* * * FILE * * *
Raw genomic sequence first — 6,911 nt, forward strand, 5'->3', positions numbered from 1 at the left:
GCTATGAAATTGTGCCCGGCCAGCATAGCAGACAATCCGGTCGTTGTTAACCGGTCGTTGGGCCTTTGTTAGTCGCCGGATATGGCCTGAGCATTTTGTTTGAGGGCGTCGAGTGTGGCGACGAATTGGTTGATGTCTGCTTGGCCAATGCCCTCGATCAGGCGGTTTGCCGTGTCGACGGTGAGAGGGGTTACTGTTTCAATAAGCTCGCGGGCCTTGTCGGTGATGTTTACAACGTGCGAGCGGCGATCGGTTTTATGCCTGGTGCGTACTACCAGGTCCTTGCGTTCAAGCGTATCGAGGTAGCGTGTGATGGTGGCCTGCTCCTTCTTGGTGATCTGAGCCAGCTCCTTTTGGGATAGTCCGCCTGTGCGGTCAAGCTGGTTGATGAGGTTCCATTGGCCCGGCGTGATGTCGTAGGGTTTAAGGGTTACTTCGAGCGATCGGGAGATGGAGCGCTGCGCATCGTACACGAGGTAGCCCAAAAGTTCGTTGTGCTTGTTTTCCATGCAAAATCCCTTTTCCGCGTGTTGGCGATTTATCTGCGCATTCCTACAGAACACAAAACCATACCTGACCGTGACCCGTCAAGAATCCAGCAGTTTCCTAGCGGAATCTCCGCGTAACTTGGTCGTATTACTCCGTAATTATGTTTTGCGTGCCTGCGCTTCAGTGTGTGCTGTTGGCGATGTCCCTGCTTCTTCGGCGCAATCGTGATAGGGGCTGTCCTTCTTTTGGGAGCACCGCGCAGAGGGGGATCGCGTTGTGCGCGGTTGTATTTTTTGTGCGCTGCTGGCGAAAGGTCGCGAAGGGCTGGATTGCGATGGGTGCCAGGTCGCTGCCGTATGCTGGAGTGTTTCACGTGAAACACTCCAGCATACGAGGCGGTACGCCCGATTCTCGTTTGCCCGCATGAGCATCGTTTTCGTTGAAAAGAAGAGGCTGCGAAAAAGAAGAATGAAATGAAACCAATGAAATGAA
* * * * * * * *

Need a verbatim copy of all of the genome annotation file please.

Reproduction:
Raw genomic sequence first — 6,911 nt, forward strand, 5'->3', positions numbered from 1 at the left:
GCTATGAAATTGTGCCCGGCCAGCATAGCAGACAATCCGGTCGTTGTTAACCGGTCGTTGGGCCTTTGTTAGTCGCCGGATATGGCCTGAGCATTTTGTTTGAGGGCGTCGAGTGTGGCGACGAATTGGTTGATGTCTGCTTGGCCAATGCCCTCGATCAGGCGGTTTGCCGTGTCGACGGTGAGAGGGGTTACTGTTTCAATAAGCTCGCGGGCCTTGTCGGTGATGTTTACAACGTGCGAGCGGCGATCGGTTTTATGCCTGGTGCGTACTACCAGGTCCTTGCGTTCAAGCGTATCGAGGTAGCGTGTGATGGTGGCCTGCTCCTTCTTGGTGATCTGAGCCAGCTCCTTTTGGGATAGTCCGCCTGTGCGGTCAAGCTGGTTGATGAGGTTCCATTGGCCCGGCGTGATGTCGTAGGGTTTAAGGGTTACTTCGAGCGATCGGGAGATGGAGCGCTGCGCATCGTACACGAGGTAGCCCAAAAGTTCGTTGTGCTTGTTTTCCATGCAAAATCCCTTTTCCGCGTGTTGGCGATTTATCTGCGCATTCCTACAGAACACAAAACCATACCTGACCGTGACCCGTCAAGAATCCAGCAGTTTCCTAGCGGAATCTCCGCGTAACTTGGTCGTATTACTCCGTAATTATGTTTTGCGTGCCTGCGCTTCAGTGTGTGCTGTTGGCGATGTCCCTGCTTCTTCGGCGCAATCGTGATAGGGGCTGTCCTTCTTTTGGGAGCACCGCGCAGAGGGGGATCGCGTTGTGCGCGGTTGTATTTTTTGTGCGCTGCTGGCGAAAGGTCGCGAAGGGCTGGATTGCGATGGGTGCCAGGTCGCTGCCGTATGCTGGAGTGTTTCACGTGAAACACTCCAGCATACGAGGCGGTACGCCCGATTCTCGTTTGCCCGCATGAGCATCGTTTTCGTTGAAAAGAAGAGGCTGCGAAAAAGAAGAATGAAATGAAACCAATGAAATGAA